You know that I am immersed in music, that I am busy with it all day -- speculating, studying, considering," Wolfgang Amadeus Mozart wrote to his father. And throughout 1991, the two Austrian cities in which Mozart's music is rooted will immerse themselves in his astounding achievement of 626 works -- all written by age 35.
Salzburg, where he was born, and Vienna -- "for my profession the best place in the world," Mozart wrote -- where he spent his 10 last and most productive years, will hold musical events to celebrate the 200th anniversary of the composer's death.
In Vienna, musicians will perform all Mozart's string quartets and all his piano sonatas in the Grand Gallery of the 1,140-room Schoenbrunn (Beautiful Fountain) Palace. The Vienna Chamber Opera will perform "The Magic Flute" there twice a week during July and August.
At this former Hapsburg summer residence, built between 1695 and 1749, Mozart performed at the age of 6 in the Hall of Mirrors. Just before he began playing, he turned to court musician Antonio Salieri, saying, "I'll play, but you have to turn the pages." After his performance, he climbed on Empress Maria Theresa's lap to kiss her and announced when he was a grown man he would marry one of the archduchesses present, Marie Antoinette, then not yet 7.
Today 40 rooms are on view, including Napoleon's study with tapestries depicting military life, and the Millions Room, decorated from floor to ceiling with rare wood paneling and Indian and Persian miniatures set into gilded rococo frames. Behind the palace lies the large formal park, divided by 40-foot hedges and two lovely fountains, including Neptune's Fountain with its sea goddess Thetis accompanied by naiads, water gods and fabulous creatures. Visitors should climb the spiral staircase to reach the platform of the "gloriette" to see the extensive view of Vienna and the Vienna Woods and the garden parterre with about 200,000 flowers.
St. Stephen's Cathedral, Vienna's landmark in the heart of the city, is where Mozart was married in 1782 at age 26 to 20-year-old Constanze Weber, and where his body rested briefly in 1791 on the way to burial.
At St. Stephen's Cathedral on Dec. 5, under the direction of Sir Georg Solti, the Vienna Philharmonic Orchestra will give a free performance of Mozart's Requiem, his last work. That date is exactly 200 years after Mozart's death from "acute military fever," as his death certificate states; in an overwrought state, Mozart became obsessed with the idea that his Mass for the dead was intended for himself and that he would not live to finish it.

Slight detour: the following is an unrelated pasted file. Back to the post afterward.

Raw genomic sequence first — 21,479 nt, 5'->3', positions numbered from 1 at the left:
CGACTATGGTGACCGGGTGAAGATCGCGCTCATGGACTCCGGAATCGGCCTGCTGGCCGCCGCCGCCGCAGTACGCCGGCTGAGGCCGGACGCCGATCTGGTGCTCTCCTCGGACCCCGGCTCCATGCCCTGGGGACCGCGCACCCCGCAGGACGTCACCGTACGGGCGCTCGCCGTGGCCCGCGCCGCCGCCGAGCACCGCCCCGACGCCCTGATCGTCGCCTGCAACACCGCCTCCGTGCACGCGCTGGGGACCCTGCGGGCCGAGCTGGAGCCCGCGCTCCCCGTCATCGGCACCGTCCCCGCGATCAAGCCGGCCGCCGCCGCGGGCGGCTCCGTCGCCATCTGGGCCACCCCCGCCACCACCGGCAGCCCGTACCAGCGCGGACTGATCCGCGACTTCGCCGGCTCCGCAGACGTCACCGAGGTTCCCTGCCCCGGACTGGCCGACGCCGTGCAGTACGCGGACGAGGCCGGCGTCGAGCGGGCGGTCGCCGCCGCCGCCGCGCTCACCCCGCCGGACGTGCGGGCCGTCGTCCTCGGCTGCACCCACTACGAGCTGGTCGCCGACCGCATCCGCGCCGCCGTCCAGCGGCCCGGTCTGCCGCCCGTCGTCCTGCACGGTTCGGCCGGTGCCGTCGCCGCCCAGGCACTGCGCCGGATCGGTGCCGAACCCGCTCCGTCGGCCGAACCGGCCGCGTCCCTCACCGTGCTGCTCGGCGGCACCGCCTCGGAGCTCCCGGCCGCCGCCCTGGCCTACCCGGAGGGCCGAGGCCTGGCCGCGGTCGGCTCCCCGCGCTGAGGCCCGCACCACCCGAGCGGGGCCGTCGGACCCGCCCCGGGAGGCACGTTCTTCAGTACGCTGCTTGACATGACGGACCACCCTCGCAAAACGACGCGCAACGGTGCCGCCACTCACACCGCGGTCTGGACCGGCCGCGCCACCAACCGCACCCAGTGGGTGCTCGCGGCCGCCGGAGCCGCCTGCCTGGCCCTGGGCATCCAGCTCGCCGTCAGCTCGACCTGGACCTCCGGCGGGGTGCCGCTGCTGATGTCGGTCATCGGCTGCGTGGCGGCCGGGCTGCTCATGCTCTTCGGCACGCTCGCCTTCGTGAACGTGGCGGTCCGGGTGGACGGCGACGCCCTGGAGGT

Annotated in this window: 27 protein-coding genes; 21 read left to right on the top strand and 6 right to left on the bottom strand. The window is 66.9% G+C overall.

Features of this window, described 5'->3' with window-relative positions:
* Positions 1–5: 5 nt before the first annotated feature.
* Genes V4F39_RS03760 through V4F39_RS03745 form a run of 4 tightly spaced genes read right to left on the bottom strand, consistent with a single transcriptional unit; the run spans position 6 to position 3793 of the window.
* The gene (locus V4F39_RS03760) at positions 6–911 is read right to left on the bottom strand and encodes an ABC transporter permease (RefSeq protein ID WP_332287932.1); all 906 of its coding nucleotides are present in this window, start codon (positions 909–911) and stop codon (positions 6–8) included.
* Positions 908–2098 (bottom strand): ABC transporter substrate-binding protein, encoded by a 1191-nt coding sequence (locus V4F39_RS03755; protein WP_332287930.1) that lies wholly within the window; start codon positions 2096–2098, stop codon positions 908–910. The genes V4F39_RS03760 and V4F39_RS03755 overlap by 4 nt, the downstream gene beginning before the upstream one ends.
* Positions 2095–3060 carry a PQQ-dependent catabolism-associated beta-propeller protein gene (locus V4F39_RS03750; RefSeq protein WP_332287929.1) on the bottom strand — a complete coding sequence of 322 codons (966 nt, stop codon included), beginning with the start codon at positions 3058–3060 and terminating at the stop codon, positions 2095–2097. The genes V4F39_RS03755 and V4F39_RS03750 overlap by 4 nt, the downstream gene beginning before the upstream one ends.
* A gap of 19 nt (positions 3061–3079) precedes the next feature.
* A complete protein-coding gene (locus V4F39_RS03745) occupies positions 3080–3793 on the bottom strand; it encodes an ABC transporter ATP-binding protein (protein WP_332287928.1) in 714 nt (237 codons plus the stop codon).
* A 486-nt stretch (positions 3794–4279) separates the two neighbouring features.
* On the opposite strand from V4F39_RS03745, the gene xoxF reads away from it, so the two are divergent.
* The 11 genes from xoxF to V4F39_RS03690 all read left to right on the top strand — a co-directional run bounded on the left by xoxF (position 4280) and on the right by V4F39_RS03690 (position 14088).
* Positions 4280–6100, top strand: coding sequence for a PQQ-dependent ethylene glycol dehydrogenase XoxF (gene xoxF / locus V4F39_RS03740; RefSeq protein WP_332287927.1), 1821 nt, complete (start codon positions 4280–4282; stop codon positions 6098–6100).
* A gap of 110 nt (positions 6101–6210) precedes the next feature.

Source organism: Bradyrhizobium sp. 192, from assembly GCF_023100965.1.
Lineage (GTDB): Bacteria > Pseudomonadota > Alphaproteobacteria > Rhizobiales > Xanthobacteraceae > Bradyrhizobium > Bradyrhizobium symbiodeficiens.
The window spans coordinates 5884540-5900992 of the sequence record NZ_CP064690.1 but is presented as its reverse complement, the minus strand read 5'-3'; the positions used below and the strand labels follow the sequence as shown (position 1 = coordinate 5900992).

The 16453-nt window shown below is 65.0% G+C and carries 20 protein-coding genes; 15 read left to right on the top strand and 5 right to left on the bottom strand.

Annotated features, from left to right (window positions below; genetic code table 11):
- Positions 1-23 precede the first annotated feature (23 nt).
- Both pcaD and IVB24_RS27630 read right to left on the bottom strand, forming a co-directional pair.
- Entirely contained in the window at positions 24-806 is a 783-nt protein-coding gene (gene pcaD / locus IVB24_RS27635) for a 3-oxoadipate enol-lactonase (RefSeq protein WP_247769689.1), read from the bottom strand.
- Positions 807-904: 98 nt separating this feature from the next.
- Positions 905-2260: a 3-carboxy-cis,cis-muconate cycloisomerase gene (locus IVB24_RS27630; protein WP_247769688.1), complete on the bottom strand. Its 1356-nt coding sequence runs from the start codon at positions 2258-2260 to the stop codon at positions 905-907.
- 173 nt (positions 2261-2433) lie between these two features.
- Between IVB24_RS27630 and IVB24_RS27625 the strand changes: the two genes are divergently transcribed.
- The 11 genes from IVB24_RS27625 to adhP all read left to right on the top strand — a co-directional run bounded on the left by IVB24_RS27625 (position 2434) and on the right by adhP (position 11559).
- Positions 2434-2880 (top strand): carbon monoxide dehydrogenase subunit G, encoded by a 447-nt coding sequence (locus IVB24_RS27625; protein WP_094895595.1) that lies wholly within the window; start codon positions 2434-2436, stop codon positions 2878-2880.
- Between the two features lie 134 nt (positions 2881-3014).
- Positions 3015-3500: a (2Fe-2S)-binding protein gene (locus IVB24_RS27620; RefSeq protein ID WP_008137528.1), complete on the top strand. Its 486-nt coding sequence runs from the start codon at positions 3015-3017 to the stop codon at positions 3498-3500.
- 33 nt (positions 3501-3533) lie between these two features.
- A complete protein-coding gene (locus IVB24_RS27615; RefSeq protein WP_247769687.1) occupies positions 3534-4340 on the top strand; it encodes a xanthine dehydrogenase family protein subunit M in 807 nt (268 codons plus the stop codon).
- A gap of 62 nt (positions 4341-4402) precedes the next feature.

"Here is my death-song," he wrote to the librettist of three of his works. "I must not leave it incomplete." His premonition came true; he died while in the midst of the work. His favorite pupil completed the Mass from Mozart's sketches, with some additions of his own.
Mozart was buried in St. Mark's Cemetery, now a walled garden with 30 different types of lilac, gnarled old trees, white and pink chestnut trees, 100 species of bird, dense shrubbery and wooden benches. He received a third-class burial, individual interment with little ceremony. Shortly afterward, the gravedigger could only remember that Mozart's coffin was lowered into an opening near a lilac shrub. Today a bronze tablet reading "Mozarts Grab" (Mozart's grave) points to a 4-foot-tall sculpture of an angel or genius with an unlit torch gazing at a column. The inscription reads: "W. A. Mozart 1756-1791."
Mozart created his greatest number of musical pieces in an apartment house on Schulerstrasse (5 Domgasse), where he lived from 1784 to 1787. It is now a museum called Figaro House. Beethoven, then 16, auditioned for him there. After hearing Beethoven play, Mozart exclaimed, "Watch out for him. He will cause a stir all over the world!"
Haydn was a visitor, too. He declared to Mozart's father, "I swear to you . . . that your son is the greatest composer I know, either personally or by reputation."
Today, to the sounds of Mozart's music the white Lipizzaner stallions of the Spanish Riding School perform their courbettes, levades and caprioles in the baroque, chandeliered Imperial Palace's riding hall, built between 1729 and 1725. The breed was started in 1580 and proved itself battlewise and then capable of executing in perfect balance difficult exercises like the polka and the quadrille.
Using thigh pressure, reins and audible signals, riders lead the large-chested, short-legged horses -- 16 to 18 hands, all with powerful hindquarters and necks -- over the sawdust and tanbark floor in the riding hall, which stands 180 feet long, 59 feet wide and 56 feet high. The horses begin training when they are 4 years old and continue performing into their 20s and 30s.